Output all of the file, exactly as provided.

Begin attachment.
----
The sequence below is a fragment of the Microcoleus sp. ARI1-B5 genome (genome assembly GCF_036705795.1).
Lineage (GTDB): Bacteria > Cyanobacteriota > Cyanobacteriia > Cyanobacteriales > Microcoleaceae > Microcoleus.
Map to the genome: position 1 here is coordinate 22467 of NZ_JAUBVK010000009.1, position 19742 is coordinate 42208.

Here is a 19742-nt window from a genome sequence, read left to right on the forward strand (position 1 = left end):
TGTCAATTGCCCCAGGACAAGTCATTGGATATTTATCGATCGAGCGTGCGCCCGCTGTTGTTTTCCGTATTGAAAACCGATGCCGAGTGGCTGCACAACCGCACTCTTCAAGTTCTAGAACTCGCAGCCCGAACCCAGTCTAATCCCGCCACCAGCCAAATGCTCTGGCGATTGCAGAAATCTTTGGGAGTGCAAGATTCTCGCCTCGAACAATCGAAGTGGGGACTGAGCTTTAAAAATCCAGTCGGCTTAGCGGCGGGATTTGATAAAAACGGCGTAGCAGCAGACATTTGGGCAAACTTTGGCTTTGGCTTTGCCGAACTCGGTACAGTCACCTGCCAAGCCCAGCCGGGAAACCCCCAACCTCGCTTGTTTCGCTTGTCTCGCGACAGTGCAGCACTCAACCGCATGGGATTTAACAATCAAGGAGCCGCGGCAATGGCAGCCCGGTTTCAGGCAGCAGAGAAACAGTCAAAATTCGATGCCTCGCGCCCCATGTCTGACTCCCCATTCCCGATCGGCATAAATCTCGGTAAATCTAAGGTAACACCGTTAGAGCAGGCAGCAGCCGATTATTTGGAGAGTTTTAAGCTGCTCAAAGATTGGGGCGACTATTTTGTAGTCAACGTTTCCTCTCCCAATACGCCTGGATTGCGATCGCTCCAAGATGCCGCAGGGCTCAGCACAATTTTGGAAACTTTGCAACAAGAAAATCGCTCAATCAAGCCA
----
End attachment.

The sequence below is a fragment of the Microcoleus sp. ARI1-B5 genome (genome assembly GCF_036705795.1).
Lineage (GTDB): Bacteria > Cyanobacteriota > Cyanobacteriia > Cyanobacteriales > Microcoleaceae > Microcoleus.
Map to the genome: position 1 here is coordinate 22467 of NZ_JAUBVK010000009.1, position 19742 is coordinate 42208.

Here is a 19742-nt window from a genome sequence, read left to right on the forward strand (position 1 = left end):
TGTCAATTGCCCCAGGACAAGTCATTGGATATTTATCGATCGAGCGTGCGCCCGCTGTTGTTTTCCGTATTGAAAACCGATGCCGAGTGGCTGCACAACCGCACTCTTCAAGTTCTAGAACTCGCAGCCCGAACCCAGTCTAATCCCGCCACCAGCCAAATGCTCTGGCGATTGCAGAAATCTTTGGGAGTGCAAGATTCTCGCCTCGAACAATCGAAGTGGGGACTGAGCTTTAAAAATCCAGTCGGCTTAGCGGCGGGATTTGATAAAAACGGCGTAGCAGCAGACATTTGGGCAAACTTTGGCTTTGGCTTTGCCGAACTCGGTACAGTCACCTGCCAAGCCCAGCCGGGAAACCCCCAACCTCGCTTGTTTCGCTTGTCTCGCGACAGTGCAGCACTCAACCGCATGGGATTTAACAATCAAGGAGCCGCGGCAATGGCAGCCCGGTTTCAGGCAGCAGAGAAACAGTCAAAATTCGATGCCTCGCGCCCCATGTCTGACTCCCCATTCCCGATCGGCATAAATCTCGGTAAATCTAAGGTAACACCGTTAGAGCAGGCAGCAGCCGATTATTTGGAGAGTTTTAAGCTGCTCAAAGATTGGGGCGACTATTTTGTAGTCAACGTTTCCTCTCCCAATACGCCTGGATTGCGATCGCTCCAAGATGCCGCAGGGCTCAGCACAATTTTGGAAACTTTGCAACAAGAAAATCGCTCAATCAAGCCA